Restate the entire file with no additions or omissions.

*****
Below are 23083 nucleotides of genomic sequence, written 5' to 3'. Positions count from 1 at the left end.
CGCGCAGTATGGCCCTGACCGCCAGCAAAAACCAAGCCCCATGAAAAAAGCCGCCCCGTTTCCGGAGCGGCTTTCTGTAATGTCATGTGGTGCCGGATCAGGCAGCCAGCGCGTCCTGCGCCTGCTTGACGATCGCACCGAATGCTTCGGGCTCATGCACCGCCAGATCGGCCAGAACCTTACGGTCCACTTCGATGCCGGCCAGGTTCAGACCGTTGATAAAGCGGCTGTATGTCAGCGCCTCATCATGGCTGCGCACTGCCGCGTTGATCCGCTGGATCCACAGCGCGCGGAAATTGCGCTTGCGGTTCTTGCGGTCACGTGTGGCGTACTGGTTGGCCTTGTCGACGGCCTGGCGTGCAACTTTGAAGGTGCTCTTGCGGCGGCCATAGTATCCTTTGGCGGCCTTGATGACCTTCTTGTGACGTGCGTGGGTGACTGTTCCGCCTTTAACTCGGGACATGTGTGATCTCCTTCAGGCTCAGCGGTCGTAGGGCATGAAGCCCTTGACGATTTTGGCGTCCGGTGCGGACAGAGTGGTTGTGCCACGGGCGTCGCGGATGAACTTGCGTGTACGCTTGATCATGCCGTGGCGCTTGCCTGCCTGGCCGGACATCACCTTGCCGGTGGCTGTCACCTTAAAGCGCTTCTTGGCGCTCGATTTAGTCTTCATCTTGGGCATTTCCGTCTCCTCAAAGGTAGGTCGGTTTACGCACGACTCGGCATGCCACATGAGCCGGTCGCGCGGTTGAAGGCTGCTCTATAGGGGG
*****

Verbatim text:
Below are 23083 nucleotides of genomic sequence, written 5' to 3'. Positions count from 1 at the left end.
CGCGCAGTATGGCCCTGACCGCCAGCAAAAACCAAGCCCCATGAAAAAAGCCGCCCCGTTTCCGGAGCGGCTTTCTGTAATGTCATGTGGTGCCGGATCAGGCAGCCAGCGCGTCCTGCGCCTGCTTGACGATCGCACCGAATGCTTCGGGCTCATGCACCGCCAGATCGGCCAGAACCTTACGGTCCACTTCGATGCCGGCCAGGTTCAGACCGTTGATAAAGCGGCTGTATGTCAGCGCCTCATCATGGCTGCGCACTGCCGCGTTGATCCGCTGGATCCACAGCGCGCGGAAATTGCGCTTGCGGTTCTTGCGGTCACGTGTGGCGTACTGGTTGGCCTTGTCGACGGCCTGGCGTGCAACTTTGAAGGTGCTCTTGCGGCGGCCATAGTATCCTTTGGCGGCCTTGATGACCTTCTTGTGACGTGCGTGGGTGACTGTTCCGCCTTTAACTCGGGACATGTGTGATCTCCTTCAGGCTCAGCGGTCGTAGGGCATGAAGCCCTTGACGATTTTGGCGTCCGGTGCGGACAGAGTGGTTGTGCCACGGGCGTCGCGGATGAACTTGCGTGTACGCTTGATCATGCCGTGGCGCTTGCCTGCCTGGCCGGACATCACCTTGCCGGTGGCTGTCACCTTAAAGCGCTTCTTGGCGCTCGATTTAGTCTTCATCTTGGGCATTTCCGTCTCCTCAAAGGTAGGTCGGTTTACGCACGACTCGGCATGCCACATGAGCCGGTCGCGCGGTTGAAGGCTGCTCTATAGGGGG